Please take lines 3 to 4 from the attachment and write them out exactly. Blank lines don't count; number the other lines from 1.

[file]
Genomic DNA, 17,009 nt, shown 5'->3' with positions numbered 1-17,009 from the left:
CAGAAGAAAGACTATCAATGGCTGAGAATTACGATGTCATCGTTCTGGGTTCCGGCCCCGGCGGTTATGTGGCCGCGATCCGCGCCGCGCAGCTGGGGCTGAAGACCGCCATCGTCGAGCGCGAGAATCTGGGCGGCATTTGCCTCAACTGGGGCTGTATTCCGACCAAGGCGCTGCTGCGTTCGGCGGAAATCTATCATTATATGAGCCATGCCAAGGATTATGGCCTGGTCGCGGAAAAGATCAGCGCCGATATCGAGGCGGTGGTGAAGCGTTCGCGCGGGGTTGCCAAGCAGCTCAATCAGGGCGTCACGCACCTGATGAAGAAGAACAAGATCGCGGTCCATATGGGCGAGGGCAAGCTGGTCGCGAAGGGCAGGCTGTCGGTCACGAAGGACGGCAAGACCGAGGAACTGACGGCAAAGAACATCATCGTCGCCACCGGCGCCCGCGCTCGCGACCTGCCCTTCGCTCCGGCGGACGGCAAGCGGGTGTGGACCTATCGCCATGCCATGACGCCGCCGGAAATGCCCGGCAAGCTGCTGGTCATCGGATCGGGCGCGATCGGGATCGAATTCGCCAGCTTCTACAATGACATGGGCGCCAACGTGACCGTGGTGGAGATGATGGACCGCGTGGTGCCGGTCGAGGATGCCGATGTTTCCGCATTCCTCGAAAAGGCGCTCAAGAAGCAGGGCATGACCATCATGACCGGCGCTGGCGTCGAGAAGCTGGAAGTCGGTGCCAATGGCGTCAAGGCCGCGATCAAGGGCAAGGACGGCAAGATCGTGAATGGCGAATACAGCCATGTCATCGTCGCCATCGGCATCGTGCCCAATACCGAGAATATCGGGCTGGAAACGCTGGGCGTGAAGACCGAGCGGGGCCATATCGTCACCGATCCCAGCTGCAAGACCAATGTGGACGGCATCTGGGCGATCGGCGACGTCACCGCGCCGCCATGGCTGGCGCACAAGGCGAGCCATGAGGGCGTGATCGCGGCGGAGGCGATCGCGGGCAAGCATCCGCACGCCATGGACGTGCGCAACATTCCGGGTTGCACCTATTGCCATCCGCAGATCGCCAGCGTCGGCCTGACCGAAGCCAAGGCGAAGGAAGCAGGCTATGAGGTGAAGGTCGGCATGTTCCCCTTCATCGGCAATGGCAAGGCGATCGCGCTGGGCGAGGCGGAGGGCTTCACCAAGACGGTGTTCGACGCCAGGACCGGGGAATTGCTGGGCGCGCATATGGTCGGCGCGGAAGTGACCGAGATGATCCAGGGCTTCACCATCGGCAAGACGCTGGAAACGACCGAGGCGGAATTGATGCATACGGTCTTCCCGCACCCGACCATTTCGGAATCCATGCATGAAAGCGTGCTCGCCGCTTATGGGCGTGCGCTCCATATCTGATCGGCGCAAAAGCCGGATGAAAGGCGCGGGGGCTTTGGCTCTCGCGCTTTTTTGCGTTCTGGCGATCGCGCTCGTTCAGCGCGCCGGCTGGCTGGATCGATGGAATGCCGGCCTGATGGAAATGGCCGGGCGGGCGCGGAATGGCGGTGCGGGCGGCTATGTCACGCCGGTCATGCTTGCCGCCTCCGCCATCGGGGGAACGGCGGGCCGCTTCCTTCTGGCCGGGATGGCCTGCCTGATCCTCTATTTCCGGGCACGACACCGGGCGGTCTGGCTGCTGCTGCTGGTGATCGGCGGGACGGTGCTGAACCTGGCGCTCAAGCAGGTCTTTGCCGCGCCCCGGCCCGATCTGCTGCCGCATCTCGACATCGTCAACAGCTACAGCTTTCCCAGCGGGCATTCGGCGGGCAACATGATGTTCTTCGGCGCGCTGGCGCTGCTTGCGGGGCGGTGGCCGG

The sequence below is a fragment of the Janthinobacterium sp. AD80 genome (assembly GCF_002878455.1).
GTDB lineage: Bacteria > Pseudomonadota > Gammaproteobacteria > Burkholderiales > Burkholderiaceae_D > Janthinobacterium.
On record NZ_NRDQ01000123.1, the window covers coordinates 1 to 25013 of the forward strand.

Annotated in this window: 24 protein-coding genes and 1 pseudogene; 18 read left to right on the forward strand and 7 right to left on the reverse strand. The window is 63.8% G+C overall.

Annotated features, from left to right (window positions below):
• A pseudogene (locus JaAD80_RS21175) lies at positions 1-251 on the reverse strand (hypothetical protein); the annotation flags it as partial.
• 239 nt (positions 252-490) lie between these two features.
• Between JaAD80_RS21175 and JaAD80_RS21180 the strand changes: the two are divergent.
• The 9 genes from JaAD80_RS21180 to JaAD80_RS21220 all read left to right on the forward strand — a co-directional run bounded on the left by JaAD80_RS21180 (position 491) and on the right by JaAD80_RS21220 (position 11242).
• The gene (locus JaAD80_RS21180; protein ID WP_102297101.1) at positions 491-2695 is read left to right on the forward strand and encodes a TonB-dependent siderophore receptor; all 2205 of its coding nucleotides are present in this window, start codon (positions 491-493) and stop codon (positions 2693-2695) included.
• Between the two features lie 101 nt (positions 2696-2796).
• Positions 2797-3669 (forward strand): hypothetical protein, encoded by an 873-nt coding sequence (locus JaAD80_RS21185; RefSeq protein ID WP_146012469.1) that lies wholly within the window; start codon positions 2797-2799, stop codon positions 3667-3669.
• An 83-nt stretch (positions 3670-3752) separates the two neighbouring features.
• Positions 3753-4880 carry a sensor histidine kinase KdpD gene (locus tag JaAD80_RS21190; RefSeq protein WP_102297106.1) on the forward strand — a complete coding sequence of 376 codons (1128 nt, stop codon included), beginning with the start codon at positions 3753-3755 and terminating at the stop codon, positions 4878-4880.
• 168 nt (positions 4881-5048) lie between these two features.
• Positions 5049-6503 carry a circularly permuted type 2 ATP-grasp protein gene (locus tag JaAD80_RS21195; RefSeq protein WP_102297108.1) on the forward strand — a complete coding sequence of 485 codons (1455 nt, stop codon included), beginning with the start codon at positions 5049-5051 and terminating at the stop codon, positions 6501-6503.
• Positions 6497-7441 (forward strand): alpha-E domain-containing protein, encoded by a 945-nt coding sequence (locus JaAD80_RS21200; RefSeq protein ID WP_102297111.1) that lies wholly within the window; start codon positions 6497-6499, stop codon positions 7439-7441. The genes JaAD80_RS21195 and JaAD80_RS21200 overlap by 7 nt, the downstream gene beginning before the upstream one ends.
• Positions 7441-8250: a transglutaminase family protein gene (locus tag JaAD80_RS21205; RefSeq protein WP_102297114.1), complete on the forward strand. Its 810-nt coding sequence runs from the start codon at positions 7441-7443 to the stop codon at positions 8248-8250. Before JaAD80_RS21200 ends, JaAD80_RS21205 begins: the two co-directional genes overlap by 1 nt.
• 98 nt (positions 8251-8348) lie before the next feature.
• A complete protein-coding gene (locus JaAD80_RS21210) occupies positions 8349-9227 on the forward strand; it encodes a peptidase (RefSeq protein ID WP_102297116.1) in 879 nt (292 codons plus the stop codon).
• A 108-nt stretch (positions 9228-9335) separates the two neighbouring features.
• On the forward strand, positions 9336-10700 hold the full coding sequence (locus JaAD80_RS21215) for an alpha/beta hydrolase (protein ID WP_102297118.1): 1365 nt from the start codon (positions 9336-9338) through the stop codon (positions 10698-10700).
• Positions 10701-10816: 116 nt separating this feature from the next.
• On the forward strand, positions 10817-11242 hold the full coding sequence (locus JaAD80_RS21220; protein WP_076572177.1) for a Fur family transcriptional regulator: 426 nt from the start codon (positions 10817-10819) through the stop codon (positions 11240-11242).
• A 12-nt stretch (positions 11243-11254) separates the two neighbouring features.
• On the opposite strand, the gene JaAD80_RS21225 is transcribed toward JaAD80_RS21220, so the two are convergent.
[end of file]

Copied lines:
The sequence below is a fragment of the Janthinobacterium sp. AD80 genome (assembly GCF_002878455.1).
GTDB lineage: Bacteria > Pseudomonadota > Gammaproteobacteria > Burkholderiales > Burkholderiaceae_D > Janthinobacterium.